The first is by renting out prime Diagon Alley real estate to merchants, only possible if the Ministry actually owns the land and/or buildings there.  That could generate some serious revenues. As a point of comparison, the Thai royal family earns over US$100m in rents each year from central Bangkok real estate.   However, the books offer no evidence that the Ministry is in possession of any lucrative Diagon Alley real estate holdings.

The second way is by taxing the wizard citizenry the Ministry presides over.  The book never alludes to this, but if my theory is correct, the British Ministry of Magic, through some tax scheme probably as equally incomprehensible as any muggle tax code, extracts some kind of cut from all the profits of British magical businesses.  Using the real world as a blueprint, this magical tax code was likely drafted so that rich wizards like the Malfoys pay little or no tax while poorer wizards, like the Weasleys, incur marginal European tax rates of 50% or more.  Tax evasion would be near impossible with goblins and other magical technology tools at the Ministry's disposal. Even if Arthur Weasley were earning US$200,000/year in galleons, a sky high salary for a civil service job, after Ministry taxes, paying Hogwarts' fees would still be out of his reach.

The cap on a wizarding civil servant's salary comes from the tiny tax base available for the Ministry to secure its funds.  The series' author, J. K. Rowling, stated in a year 2000 interview with Scholastic.com that about 1,000 students attend Hogwarts each school year.  Some web sites have debated this fact by showing footage from the movies, suggesting that the Hogwarts' student body numbers only 300 students.  I'll accept Rowling's figure as the definitive source.   It's her universe.  With seven grades in attendance at one time, this leaves 140-45 students per grade, 35-40 per house.  Each year, there are only 140-45 eleven year olds in the whole of the United Kingdom with wizarding skills worthy of Hogwarts' expert instruction -- assuming again that Hogwarts is the only wizarding institution in the UK and that every child with magical skills gets accepted.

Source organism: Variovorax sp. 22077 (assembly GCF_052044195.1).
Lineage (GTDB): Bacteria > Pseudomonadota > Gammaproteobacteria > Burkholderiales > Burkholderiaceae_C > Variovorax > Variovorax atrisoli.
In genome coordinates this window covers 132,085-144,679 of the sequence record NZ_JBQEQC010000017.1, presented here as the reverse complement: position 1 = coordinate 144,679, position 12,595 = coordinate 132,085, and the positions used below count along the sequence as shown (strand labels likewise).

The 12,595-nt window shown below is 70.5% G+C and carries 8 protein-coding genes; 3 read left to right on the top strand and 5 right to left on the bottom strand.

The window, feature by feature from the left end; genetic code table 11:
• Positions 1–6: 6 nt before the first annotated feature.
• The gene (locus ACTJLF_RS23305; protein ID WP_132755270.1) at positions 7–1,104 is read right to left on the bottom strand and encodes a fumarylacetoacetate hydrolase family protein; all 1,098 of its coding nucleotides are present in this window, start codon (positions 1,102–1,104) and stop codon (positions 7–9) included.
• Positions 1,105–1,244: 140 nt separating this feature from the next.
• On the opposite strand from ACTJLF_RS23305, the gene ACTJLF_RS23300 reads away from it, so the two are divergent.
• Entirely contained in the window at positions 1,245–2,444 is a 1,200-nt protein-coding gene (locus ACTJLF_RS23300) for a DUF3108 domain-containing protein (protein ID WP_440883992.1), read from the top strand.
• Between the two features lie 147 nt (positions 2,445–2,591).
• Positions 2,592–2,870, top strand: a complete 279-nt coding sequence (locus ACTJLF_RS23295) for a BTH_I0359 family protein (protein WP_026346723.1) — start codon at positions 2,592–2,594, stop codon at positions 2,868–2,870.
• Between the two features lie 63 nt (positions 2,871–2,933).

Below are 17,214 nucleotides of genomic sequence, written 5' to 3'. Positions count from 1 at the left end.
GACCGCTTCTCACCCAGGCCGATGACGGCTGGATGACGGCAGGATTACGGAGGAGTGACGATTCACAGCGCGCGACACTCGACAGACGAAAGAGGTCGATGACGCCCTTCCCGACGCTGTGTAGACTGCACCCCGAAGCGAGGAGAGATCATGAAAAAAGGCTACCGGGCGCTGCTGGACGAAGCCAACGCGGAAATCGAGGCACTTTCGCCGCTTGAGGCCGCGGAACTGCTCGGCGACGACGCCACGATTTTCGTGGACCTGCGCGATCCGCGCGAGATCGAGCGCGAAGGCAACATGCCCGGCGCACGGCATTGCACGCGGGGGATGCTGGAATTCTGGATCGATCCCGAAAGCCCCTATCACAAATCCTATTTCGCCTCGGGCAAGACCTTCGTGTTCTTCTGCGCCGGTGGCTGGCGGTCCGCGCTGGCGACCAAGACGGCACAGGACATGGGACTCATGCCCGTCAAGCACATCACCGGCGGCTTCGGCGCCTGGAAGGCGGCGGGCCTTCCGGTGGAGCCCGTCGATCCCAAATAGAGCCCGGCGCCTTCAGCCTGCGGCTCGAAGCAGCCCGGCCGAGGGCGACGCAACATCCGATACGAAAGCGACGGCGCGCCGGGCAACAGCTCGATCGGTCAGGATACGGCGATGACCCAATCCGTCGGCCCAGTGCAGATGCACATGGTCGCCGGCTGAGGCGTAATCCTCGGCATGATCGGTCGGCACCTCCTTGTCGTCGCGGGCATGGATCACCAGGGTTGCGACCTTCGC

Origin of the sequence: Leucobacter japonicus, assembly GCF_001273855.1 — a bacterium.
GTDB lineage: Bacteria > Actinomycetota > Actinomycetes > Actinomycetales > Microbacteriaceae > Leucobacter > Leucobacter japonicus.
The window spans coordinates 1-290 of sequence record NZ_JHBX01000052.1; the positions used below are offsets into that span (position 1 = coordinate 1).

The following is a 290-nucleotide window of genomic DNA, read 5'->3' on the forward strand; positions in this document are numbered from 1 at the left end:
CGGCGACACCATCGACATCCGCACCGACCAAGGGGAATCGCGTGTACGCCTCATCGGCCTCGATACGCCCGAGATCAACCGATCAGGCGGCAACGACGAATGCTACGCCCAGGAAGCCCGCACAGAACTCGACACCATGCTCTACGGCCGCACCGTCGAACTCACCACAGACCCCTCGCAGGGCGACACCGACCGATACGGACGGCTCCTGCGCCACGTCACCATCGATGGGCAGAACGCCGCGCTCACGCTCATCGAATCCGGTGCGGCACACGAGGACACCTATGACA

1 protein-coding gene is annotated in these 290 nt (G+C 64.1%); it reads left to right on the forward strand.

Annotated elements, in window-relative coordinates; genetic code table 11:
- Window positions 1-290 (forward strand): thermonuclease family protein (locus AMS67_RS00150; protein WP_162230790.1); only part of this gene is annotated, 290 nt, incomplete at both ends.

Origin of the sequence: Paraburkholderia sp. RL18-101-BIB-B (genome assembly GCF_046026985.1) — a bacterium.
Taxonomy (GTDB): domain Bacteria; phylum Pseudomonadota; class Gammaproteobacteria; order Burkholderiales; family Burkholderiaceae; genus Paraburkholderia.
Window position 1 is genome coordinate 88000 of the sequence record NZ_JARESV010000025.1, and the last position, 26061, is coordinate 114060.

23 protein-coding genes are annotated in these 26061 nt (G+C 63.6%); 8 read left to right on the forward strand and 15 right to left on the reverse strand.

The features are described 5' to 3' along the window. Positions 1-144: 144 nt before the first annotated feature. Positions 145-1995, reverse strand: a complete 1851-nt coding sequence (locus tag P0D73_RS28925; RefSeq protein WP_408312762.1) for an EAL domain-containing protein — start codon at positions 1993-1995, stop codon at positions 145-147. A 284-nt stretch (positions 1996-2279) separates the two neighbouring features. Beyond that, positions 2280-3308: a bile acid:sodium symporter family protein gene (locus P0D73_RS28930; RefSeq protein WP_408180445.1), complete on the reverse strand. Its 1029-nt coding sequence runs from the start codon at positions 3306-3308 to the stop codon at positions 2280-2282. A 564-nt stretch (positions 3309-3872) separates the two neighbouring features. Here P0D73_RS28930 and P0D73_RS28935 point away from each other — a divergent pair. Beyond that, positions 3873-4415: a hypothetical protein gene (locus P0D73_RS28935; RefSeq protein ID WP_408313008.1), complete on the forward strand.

How many eleven year olds are there in the UK at any one time?   That's not a very easy figure to come by, so we'll use some quick and dirty math.  In 2008, the approximate population of the UK was 60m, and the life expectancy, 80 years.  Though birth rates vary by period, sometimes significantly, and much of the UK's population growth over the last 80 years is due to immigration, we'll presume the same number of people were born each year over the last 80 years to yield this 60m population today.  This comes to 750,000 people in each age group.  The percentage of eleven year old wizards to all eleven year olds in the UK is slightly less than two-hundredths of a percent.  For every 10,000 people born in Britain, slightly less than two wind up a wizard or witch.  That translates to just 11,600 people with wizarding skills in all of the UK.   It's an invisible market even without being shielded by Harry's invisibility cloak.